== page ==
Closed Bug 1841964 Opened 10 months ago Closed 9 months ago

Revisit the behavior of lexical declarations in Debugger.Object.prototype.executeInGlobalWithBindings

Categories

(Core :: JavaScript Engine, task, P2)

task

Tracking

()

RESOLVED DUPLICATE of bug 1842701

People

(Reporter: arai, Unassigned)

References

(Blocks 2 open bugs)

Details

As described in bug 1385198 comment #16, top-level let and const behaves in unexpected way in Debugger.Object.prototype.executeInGlobalWithBindings if the passed bindings object has the same binding.

This comes from the corner case around with environment + lexical declaration without a block, which is disallowed in ECMAScript itself.

Possible options is to add implicit block scope, or enforce the consumer to add explicit block scope.

(In reply to Tooru Fujisawa [:arai] from comment #0)

Possible options is to add implicit block scope, or enforce the consumer to add explicit block scope.

Actually, adding a block won't work as expected if the consumer really wants to declare a global lexical variable by calling executeInGlobalWithBindings.
So, this is very specific to the case where the binding conflicts between the top-level lexical declaration and the passed bindings object.

If there's no conflict, the behavior would be intuitive for both var and let:

var g = newGlobal({newCompartment: true});
var dbg = new Debugger;
var gw = dbg.addDebuggee(g);

var bindings = {};

// This declares a global variable x with 1,
// and gets the global variable and prints 1.
console.log(gw.executeInGlobalWithBindings(`var x = 1; x;`, bindings).return);

// This still prints 1 given there's global variable x = 1.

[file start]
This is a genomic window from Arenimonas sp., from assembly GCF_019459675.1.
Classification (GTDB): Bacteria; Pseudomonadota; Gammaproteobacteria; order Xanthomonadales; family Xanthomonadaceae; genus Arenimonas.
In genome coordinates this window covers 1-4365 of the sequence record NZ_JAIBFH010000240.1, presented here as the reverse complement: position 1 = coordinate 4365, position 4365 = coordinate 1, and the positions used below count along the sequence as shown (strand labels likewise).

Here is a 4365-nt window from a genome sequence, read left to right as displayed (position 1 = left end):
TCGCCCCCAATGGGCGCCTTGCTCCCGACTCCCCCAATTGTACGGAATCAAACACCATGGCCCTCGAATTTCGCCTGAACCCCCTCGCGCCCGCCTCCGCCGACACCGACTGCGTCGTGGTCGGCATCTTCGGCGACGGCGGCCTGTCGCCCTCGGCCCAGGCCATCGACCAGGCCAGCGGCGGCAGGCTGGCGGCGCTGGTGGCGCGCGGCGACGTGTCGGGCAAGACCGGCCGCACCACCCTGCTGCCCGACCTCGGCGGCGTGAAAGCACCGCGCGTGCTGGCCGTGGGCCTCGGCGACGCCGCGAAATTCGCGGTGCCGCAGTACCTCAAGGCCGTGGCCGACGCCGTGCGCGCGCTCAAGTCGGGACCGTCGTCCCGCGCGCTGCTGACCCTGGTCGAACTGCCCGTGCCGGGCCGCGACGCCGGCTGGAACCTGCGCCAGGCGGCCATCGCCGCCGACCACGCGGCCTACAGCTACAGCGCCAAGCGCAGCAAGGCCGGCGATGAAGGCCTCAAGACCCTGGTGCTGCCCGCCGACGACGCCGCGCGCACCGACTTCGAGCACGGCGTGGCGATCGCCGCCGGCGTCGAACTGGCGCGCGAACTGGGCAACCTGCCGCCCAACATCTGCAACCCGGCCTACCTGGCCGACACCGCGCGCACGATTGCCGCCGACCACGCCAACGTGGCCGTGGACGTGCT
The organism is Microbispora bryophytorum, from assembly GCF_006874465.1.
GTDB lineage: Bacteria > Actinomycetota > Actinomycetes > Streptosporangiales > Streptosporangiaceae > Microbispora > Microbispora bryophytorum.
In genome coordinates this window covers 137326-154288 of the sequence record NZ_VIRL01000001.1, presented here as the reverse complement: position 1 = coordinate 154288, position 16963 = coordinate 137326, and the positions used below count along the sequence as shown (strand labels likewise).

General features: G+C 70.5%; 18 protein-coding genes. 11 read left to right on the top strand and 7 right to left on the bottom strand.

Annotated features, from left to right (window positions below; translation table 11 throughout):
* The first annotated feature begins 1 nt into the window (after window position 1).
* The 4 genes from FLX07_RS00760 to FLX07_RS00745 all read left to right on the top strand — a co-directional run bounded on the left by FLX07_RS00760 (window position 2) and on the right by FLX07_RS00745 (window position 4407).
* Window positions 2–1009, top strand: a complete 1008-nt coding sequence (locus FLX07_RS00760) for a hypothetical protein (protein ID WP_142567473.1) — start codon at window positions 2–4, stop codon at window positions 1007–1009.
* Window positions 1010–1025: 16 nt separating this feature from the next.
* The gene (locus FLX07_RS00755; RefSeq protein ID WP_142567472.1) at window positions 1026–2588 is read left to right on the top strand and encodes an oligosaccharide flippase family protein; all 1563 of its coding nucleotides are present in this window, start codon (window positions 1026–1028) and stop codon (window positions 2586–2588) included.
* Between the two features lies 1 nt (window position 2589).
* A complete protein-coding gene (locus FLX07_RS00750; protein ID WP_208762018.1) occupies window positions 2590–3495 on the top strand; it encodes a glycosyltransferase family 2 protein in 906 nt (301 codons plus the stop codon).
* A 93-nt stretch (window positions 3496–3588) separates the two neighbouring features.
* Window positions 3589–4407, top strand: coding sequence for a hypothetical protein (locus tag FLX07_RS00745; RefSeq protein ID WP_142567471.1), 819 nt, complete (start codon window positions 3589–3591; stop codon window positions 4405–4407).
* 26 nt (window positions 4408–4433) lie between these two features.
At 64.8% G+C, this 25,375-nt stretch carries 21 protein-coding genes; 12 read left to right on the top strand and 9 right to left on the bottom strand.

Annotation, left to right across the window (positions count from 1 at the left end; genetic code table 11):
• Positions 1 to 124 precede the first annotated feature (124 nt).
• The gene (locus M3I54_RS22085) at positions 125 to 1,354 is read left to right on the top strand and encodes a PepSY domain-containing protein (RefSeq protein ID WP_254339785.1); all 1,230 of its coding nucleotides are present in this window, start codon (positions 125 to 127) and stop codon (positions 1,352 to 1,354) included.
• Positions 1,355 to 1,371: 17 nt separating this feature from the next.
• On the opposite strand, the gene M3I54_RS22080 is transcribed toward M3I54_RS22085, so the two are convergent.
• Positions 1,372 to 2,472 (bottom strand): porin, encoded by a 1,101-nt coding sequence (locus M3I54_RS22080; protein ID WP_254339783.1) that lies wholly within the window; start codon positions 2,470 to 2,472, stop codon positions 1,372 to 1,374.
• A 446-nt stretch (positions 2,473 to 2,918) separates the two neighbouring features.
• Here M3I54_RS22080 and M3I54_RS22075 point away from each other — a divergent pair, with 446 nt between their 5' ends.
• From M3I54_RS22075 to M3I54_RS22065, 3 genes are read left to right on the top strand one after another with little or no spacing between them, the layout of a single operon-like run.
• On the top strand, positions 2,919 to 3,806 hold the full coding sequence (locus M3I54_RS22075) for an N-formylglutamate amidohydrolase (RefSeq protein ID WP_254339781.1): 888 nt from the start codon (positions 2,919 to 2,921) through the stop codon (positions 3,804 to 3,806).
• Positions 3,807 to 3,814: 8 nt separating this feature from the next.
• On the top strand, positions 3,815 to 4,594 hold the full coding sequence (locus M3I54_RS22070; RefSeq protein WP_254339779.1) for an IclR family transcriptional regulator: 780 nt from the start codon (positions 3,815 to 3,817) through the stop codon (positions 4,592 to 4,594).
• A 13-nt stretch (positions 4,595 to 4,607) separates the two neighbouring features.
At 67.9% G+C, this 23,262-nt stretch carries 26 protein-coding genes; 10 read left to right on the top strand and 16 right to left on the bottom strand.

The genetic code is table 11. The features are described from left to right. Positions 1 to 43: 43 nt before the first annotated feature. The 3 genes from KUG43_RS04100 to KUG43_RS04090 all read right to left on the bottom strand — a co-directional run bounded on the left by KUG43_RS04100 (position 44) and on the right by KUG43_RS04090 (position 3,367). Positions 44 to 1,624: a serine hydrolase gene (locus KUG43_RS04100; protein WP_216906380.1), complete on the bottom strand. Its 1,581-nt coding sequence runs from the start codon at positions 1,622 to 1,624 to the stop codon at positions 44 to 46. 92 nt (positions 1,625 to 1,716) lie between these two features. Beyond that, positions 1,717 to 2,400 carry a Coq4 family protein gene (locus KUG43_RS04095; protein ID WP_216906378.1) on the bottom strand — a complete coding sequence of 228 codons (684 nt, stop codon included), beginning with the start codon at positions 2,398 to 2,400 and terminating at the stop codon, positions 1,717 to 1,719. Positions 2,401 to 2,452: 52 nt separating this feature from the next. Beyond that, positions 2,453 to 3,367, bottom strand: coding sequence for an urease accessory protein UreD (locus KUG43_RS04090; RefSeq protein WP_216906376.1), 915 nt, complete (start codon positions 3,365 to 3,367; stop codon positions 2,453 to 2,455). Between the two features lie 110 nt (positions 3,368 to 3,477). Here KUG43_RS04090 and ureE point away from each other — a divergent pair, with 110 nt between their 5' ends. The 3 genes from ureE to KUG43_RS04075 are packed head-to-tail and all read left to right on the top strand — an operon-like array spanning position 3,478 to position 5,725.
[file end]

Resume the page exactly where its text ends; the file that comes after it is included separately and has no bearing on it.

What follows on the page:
g.evaluate(`console.log(x);`);
var g = newGlobal({newCompartment: true});
var dbg = new Debugger;
var gw = dbg.addDebuggee(g);

var bindings = {};

// This declares a global lexical variable x with 1,
// and gets the global lexical variable and prints 1.
console.log(gw.executeInGlobalWithBindings(`let x = 1; x;`, bindings).return);

// This still prints 1 given there's global lexical variable x = 1.
g.evaluate(`console.log(x);`);

If there's a conflict, the behavior is somewhat strange even with var.

var g = newGlobal({newCompartment: true});
var dbg = new Debugger;
var gw = dbg.addDebuggee(g);

var bindings = { x: 10 };

// This modifies x in the with env,
// and gets x from the with env and prints 1
console.log(gw.executeInGlobalWithBindings(`var x = 1; x;`, bindings).return);

// This prints undefined, given there's no global variable x.
// This doesn't match with the no-conflict case.
g.evaluate(`console.log(x);`);

And it behaves more strangely with let.

var g = newGlobal({newCompartment: true});
var dbg = new Debugger;
var gw = dbg.addDebuggee(g);

var bindings = { x: 10 };

// This declares a global lexical variable x with 1,
// and gets x from the with env and prints 10.
// This doesn't match with the no-conflict case.
console.log(gw.executeInGlobalWithBindings(`let x = 1; x;`, bindings).return);

// This prints 1 given there's global lexical variable x = 1.
// This matches to the no-conflict case, but doesn't match with the
// var with conflicting binding case.
g.evaluate(`console.log(x);`);

So, the behavior completely disagree between var and let if there's confllicting binding.

possible intuitive behavior would be to use the passed bindings object as the enclosing environment of the global, so that the passed binding is used as read-only, and always shadowed by any global/local variables:

WithEnvironmentObject(bindings) <- GlobalObject <- global LexicalEnvironmentObject

but it has some problems:

  • it simply require many change to how environment and lookup work
  • other non-syntactic case may expect the var being put into with env, and in that case we'll need to maintain both behavior
See Also: → 1780504
Depends on: 1842441

there's difference between an assignment within a declaration and bare assignment.

// bindings = { x: 10, y: 20 };

let x = 11;     // written to GlobalLexicalEnvironmentObject
console.log(x); // 10
y = 21;         // written to WithEnvironmentObject
console.log(y); // 21

so, other possible solution would be to tweak the assignment handling inside declaration.

The performance cliff with the web console (bug 793345) is also related to executeInGlobalWithBindings, so while you're looking at this it might make sense to see if there are other ways to implement these bindings that would fix that issue too.

Depends on: 1842701
Status: NEW → RESOLVED
Closed: 9 months ago
Duplicate of bug: 1842701
Resolution: --- → DUPLICATE
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